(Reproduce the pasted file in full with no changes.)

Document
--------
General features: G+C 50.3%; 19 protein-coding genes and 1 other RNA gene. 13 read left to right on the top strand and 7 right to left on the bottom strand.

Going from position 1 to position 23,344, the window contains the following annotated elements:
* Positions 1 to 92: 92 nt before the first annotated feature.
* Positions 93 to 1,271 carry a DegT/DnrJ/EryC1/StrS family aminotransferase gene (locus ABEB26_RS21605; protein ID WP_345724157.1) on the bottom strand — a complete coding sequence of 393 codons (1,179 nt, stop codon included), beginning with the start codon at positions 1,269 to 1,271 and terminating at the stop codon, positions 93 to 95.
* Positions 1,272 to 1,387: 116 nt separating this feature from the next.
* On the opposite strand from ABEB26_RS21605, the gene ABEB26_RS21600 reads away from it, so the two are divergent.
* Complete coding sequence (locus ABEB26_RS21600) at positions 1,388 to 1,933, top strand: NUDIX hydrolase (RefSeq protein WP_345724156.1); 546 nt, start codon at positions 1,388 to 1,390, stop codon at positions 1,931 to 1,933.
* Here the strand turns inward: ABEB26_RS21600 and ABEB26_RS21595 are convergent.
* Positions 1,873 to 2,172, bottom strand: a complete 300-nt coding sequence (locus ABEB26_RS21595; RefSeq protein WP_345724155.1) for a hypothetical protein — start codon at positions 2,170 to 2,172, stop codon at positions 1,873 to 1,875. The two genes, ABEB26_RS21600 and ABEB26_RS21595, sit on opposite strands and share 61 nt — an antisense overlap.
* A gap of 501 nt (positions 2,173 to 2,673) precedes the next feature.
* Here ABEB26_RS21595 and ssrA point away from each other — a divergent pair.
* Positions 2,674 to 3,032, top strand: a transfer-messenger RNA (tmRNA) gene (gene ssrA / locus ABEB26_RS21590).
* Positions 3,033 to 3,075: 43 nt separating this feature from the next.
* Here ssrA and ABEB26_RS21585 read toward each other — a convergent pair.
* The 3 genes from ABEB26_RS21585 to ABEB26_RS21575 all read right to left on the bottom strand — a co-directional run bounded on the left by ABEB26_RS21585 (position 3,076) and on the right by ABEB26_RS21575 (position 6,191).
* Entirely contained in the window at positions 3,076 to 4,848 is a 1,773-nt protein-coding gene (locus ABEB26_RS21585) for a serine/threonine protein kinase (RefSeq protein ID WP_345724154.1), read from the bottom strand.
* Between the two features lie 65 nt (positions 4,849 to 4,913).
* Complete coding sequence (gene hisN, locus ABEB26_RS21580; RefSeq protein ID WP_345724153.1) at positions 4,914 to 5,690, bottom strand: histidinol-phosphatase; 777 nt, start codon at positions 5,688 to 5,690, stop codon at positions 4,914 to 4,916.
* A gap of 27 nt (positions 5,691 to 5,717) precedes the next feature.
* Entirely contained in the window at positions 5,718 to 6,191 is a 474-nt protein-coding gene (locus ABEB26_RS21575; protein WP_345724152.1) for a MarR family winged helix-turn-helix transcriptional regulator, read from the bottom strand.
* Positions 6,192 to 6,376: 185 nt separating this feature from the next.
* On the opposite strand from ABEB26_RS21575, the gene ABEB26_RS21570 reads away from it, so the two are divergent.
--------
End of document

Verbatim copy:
General features: G+C 50.3%; 19 protein-coding genes and 1 other RNA gene. 13 read left to right on the top strand and 7 right to left on the bottom strand.

Going from position 1 to position 23,344, the window contains the following annotated elements:
* Positions 1 to 92: 92 nt before the first annotated feature.
* Positions 93 to 1,271 carry a DegT/DnrJ/EryC1/StrS family aminotransferase gene (locus ABEB26_RS21605; protein ID WP_345724157.1) on the bottom strand — a complete coding sequence of 393 codons (1,179 nt, stop codon included), beginning with the start codon at positions 1,269 to 1,271 and terminating at the stop codon, positions 93 to 95.
* Positions 1,272 to 1,387: 116 nt separating this feature from the next.
* On the opposite strand from ABEB26_RS21605, the gene ABEB26_RS21600 reads away from it, so the two are divergent.
* Complete coding sequence (locus ABEB26_RS21600) at positions 1,388 to 1,933, top strand: NUDIX hydrolase (RefSeq protein WP_345724156.1); 546 nt, start codon at positions 1,388 to 1,390, stop codon at positions 1,931 to 1,933.
* Here the strand turns inward: ABEB26_RS21600 and ABEB26_RS21595 are convergent.
* Positions 1,873 to 2,172, bottom strand: a complete 300-nt coding sequence (locus ABEB26_RS21595; RefSeq protein WP_345724155.1) for a hypothetical protein — start codon at positions 2,170 to 2,172, stop codon at positions 1,873 to 1,875. The two genes, ABEB26_RS21600 and ABEB26_RS21595, sit on opposite strands and share 61 nt — an antisense overlap.
* A gap of 501 nt (positions 2,173 to 2,673) precedes the next feature.
* Here ABEB26_RS21595 and ssrA point away from each other — a divergent pair.
* Positions 2,674 to 3,032, top strand: a transfer-messenger RNA (tmRNA) gene (gene ssrA / locus ABEB26_RS21590).
* Positions 3,033 to 3,075: 43 nt separating this feature from the next.
* Here ssrA and ABEB26_RS21585 read toward each other — a convergent pair.
* The 3 genes from ABEB26_RS21585 to ABEB26_RS21575 all read right to left on the bottom strand — a co-directional run bounded on the left by ABEB26_RS21585 (position 3,076) and on the right by ABEB26_RS21575 (position 6,191).
* Entirely contained in the window at positions 3,076 to 4,848 is a 1,773-nt protein-coding gene (locus ABEB26_RS21585) for a serine/threonine protein kinase (RefSeq protein ID WP_345724154.1), read from the bottom strand.
* Between the two features lie 65 nt (positions 4,849 to 4,913).
* Complete coding sequence (gene hisN, locus ABEB26_RS21580; RefSeq protein ID WP_345724153.1) at positions 4,914 to 5,690, bottom strand: histidinol-phosphatase; 777 nt, start codon at positions 5,688 to 5,690, stop codon at positions 4,914 to 4,916.
* A gap of 27 nt (positions 5,691 to 5,717) precedes the next feature.
* Entirely contained in the window at positions 5,718 to 6,191 is a 474-nt protein-coding gene (locus ABEB26_RS21575; protein WP_345724152.1) for a MarR family winged helix-turn-helix transcriptional regulator, read from the bottom strand.
* Positions 6,192 to 6,376: 185 nt separating this feature from the next.
* On the opposite strand from ABEB26_RS21575, the gene ABEB26_RS21570 reads away from it, so the two are divergent.